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Reds execs, Cincinnati mayor pay respects

CINCINNATI -- Marge Schott, the former Cincinnati Reds
majority owner who clashed with baseball's leadership and was a
community philanthropist, was buried Saturday in a suit of her
favorite color: red.

Schott's past suspensions by baseball for remarks insensitive to
blacks and Jews were overlooked on a day in which Pete Rose, other
players and executives, politicians and friends joined Schott's
family to memorialize her 75-year life.

"Actions speak louder than words," said Johnny Bench, the
Reds' Hall of Fame catcher. "I judged her by her actions. She had
a big heart."

"She was a wonderful person for others, and her possessions
will continue to give to others," said Lottie Crane, the oldest of
Schott's four sisters, who read the eulogy for the funeral Mass at
All Saints Roman Catholic Church in suburban Cincinnati, where
Schott was a donor and parishioner.

She was buried in the Archdiocese of Cincinnati's Gate of Heaven
Cemetery in Montgomery, where former Reds slugger Ted Kluszewski
was interred in 1988.

Relatives and friends recalled Schott's donations to the church,
where a new parish hall named for her opened last year; the Boy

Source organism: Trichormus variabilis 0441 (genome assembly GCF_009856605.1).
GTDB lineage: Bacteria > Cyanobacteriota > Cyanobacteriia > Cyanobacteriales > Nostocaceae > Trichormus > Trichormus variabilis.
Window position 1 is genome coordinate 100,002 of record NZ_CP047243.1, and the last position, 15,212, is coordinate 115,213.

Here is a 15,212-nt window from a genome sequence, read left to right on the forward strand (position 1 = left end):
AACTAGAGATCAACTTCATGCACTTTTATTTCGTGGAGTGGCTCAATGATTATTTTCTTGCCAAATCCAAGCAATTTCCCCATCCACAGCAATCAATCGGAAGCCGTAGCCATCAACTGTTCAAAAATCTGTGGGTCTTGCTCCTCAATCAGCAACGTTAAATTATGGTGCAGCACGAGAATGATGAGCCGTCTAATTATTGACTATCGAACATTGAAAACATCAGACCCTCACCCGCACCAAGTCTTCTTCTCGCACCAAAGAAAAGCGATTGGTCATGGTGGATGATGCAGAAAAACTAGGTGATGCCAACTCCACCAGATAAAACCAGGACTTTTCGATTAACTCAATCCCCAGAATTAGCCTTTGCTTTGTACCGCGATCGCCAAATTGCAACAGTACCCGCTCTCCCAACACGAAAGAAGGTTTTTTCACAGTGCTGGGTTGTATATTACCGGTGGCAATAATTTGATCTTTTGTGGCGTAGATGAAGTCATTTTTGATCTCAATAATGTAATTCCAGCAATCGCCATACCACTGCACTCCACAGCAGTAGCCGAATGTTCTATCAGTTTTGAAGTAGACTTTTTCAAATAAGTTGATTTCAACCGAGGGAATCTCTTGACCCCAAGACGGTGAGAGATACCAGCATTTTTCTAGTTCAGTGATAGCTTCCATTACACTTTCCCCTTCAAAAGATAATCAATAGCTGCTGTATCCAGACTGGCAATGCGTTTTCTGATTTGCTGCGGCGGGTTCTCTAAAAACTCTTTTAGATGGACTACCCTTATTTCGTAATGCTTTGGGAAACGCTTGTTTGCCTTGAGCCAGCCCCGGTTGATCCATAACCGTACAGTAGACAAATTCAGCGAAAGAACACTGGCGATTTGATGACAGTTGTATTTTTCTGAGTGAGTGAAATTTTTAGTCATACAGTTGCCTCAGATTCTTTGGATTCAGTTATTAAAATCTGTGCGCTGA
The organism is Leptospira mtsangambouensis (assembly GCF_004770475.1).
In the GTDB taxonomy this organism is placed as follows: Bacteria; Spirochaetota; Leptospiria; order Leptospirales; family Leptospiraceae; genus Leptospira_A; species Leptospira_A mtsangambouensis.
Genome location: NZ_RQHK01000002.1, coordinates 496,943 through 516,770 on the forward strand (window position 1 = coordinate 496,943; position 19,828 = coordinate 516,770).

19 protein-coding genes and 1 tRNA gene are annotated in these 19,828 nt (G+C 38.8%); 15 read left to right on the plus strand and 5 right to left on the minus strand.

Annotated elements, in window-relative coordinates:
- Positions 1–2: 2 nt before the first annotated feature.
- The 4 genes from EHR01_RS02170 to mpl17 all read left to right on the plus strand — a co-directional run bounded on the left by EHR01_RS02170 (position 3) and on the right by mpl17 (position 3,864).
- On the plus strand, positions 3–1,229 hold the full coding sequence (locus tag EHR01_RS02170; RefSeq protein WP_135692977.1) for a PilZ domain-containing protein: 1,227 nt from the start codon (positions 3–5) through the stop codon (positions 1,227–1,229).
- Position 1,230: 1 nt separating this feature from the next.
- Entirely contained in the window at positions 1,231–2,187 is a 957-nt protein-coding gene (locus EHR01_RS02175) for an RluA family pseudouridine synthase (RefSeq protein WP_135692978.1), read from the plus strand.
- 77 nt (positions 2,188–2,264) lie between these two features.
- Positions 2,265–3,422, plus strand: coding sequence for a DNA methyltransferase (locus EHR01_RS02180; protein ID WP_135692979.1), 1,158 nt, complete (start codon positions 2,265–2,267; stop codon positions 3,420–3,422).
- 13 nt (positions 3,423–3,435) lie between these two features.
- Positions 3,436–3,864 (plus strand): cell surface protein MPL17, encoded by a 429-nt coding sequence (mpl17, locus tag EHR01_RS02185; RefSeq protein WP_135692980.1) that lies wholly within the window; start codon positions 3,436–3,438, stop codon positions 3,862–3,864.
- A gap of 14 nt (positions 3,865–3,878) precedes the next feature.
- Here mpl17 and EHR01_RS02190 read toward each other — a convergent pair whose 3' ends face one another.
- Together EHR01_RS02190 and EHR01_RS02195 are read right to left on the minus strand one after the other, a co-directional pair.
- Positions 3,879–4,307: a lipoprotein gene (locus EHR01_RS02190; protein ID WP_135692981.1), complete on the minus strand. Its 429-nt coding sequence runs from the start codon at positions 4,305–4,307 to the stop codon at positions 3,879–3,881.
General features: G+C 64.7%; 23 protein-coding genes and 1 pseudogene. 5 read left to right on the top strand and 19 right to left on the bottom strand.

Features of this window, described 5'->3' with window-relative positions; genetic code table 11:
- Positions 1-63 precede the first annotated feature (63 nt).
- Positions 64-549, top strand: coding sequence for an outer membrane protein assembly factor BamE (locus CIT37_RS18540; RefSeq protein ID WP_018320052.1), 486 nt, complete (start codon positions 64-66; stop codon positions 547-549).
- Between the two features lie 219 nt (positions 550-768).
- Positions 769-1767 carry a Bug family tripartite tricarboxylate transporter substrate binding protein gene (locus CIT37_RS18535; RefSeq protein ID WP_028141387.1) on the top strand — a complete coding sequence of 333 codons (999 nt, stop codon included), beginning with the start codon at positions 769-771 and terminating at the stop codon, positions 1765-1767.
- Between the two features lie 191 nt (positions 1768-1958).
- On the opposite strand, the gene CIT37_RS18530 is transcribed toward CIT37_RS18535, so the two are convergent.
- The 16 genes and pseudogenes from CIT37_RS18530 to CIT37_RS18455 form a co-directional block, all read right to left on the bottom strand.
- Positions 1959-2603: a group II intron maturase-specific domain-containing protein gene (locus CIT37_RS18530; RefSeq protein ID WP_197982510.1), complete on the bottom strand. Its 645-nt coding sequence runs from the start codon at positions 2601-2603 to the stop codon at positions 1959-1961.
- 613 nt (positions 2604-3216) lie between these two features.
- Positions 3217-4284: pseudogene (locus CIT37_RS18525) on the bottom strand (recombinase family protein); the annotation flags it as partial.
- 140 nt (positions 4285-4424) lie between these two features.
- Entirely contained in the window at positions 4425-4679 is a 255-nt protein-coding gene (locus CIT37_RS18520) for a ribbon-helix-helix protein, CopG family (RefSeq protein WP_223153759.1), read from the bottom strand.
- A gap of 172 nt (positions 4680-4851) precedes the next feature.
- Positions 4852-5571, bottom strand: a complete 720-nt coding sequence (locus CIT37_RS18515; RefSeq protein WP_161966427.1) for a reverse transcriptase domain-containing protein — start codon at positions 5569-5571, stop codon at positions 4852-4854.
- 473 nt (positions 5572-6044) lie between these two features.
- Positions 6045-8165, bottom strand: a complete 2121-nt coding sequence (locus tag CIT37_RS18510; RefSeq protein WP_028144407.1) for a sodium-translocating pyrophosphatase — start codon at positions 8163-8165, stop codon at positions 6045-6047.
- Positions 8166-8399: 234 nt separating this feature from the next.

Scouts; St. Ursula Academy, a Cincinnati Catholic school for girls
which opened a gymnasium last year that she helped pay for, and the
Cincinnati Zoo, where her contributions helped build a new elephant
display facility opened in 2000.

Melanie Burke, 18, and Julia Rouse, 18, both St. Ursula seniors
on the student council, represented their school at the public
visitation before Schott's funeral. They remembered Schott showing
up at their new gym last year and doling out Reds tickets to four
students.

"She pulled up in a car, said hello and gave us tickets to the
game," Burke said.

Mayor Charlie Luken and executives of the Reds and Major League
Baseball attended the funeral. Bob DuPuy, baseball's chief
operating officer, sat with his Reds counterpart, John Allen.

Bouquets mostly in team colors of red and white surrounded
Schott's cherry wood casket. At her sisters' insistence, Schott was
dressed in a red suit with a golden elephant pin on her lapel to
reflect her love of animals and donations to the Cincinnati Zoo.

Across the room were a table of photographs showing Schott with
her parents as a child, with her late husband Charles, with former
President Reagan and current President Bush, with boxer Muhammad
Ali and with one of her St. Bernard dogs.

Schott, a car dealer who retained a minority interest in the
Reds after selling her controlling shares in 1999, died Tuesday.
She had been hospitalized about three weeks for breathing problems.

Schott bought majority control of the team in 1984 partly, she
said, because there were rumors then that someone else might buy
the team and move it out of Cincinnati.

"She's the first lady of Cincinnati," said Sheldon Bender, a
Reds executive who has worked for the team since 1967.

A steady stream of mourners passed through the church's Marge
Schott Parish Center during the 3½-hour public visitation.

Allen said his fondest memory of Schott was going to the circus
with her eight years ago.

"Just to watch her glee and delight that night was wonderful,"
Allen said. "She obviously loved the animals."